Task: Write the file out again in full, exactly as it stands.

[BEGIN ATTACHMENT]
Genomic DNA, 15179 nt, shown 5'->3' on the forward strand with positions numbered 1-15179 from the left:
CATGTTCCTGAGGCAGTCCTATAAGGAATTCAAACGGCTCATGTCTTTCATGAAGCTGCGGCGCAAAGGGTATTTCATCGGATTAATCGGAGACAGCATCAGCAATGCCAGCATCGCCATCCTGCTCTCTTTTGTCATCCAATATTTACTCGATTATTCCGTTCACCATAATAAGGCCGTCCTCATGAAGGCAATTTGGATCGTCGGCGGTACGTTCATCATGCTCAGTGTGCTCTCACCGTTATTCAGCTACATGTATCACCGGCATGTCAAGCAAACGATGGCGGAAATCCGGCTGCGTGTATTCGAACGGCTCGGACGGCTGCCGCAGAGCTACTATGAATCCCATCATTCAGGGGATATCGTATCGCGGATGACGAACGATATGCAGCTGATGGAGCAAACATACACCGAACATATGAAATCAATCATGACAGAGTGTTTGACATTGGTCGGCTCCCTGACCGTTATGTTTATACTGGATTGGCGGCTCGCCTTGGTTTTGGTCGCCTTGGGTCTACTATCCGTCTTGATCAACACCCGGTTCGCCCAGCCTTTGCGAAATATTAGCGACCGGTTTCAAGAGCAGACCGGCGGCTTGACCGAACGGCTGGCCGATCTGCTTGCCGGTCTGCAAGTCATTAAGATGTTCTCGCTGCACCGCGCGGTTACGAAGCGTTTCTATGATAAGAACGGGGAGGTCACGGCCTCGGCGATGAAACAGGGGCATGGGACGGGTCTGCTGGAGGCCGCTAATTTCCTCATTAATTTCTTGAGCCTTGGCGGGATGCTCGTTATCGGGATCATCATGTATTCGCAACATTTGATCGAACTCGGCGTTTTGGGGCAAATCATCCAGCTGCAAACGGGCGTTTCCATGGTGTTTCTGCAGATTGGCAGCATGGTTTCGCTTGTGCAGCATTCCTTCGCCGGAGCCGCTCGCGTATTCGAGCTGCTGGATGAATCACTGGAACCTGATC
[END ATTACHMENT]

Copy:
Genomic DNA, 15179 nt, shown 5'->3' on the forward strand with positions numbered 1-15179 from the left:
CATGTTCCTGAGGCAGTCCTATAAGGAATTCAAACGGCTCATGTCTTTCATGAAGCTGCGGCGCAAAGGGTATTTCATCGGATTAATCGGAGACAGCATCAGCAATGCCAGCATCGCCATCCTGCTCTCTTTTGTCATCCAATATTTACTCGATTATTCCGTTCACCATAATAAGGCCGTCCTCATGAAGGCAATTTGGATCGTCGGCGGTACGTTCATCATGCTCAGTGTGCTCTCACCGTTATTCAGCTACATGTATCACCGGCATGTCAAGCAAACGATGGCGGAAATCCGGCTGCGTGTATTCGAACGGCTCGGACGGCTGCCGCAGAGCTACTATGAATCCCATCATTCAGGGGATATCGTATCGCGGATGACGAACGATATGCAGCTGATGGAGCAAACATACACCGAACATATGAAATCAATCATGACAGAGTGTTTGACATTGGTCGGCTCCCTGACCGTTATGTTTATACTGGATTGGCGGCTCGCCTTGGTTTTGGTCGCCTTGGGTCTACTATCCGTCTTGATCAACACCCGGTTCGCCCAGCCTTTGCGAAATATTAGCGACCGGTTTCAAGAGCAGACCGGCGGCTTGACCGAACGGCTGGCCGATCTGCTTGCCGGTCTGCAAGTCATTAAGATGTTCTCGCTGCACCGCGCGGTTACGAAGCGTTTCTATGATAAGAACGGGGAGGTCACGGCCTCGGCGATGAAACAGGGGCATGGGACGGGTCTGCTGGAGGCCGCTAATTTCCTCATTAATTTCTTGAGCCTTGGCGGGATGCTCGTTATCGGGATCATCATGTATTCGCAACATTTGATCGAACTCGGCGTTTTGGGGCAAATCATCCAGCTGCAAACGGGCGTTTCCATGGTGTTTCTGCAGATTGGCAGCATGGTTTCGCTTGTGCAGCATTCCTTCGCCGGAGCCGCTCGCGTATTCGAGCTGCTGGATGAATCACTGGAACCTGATC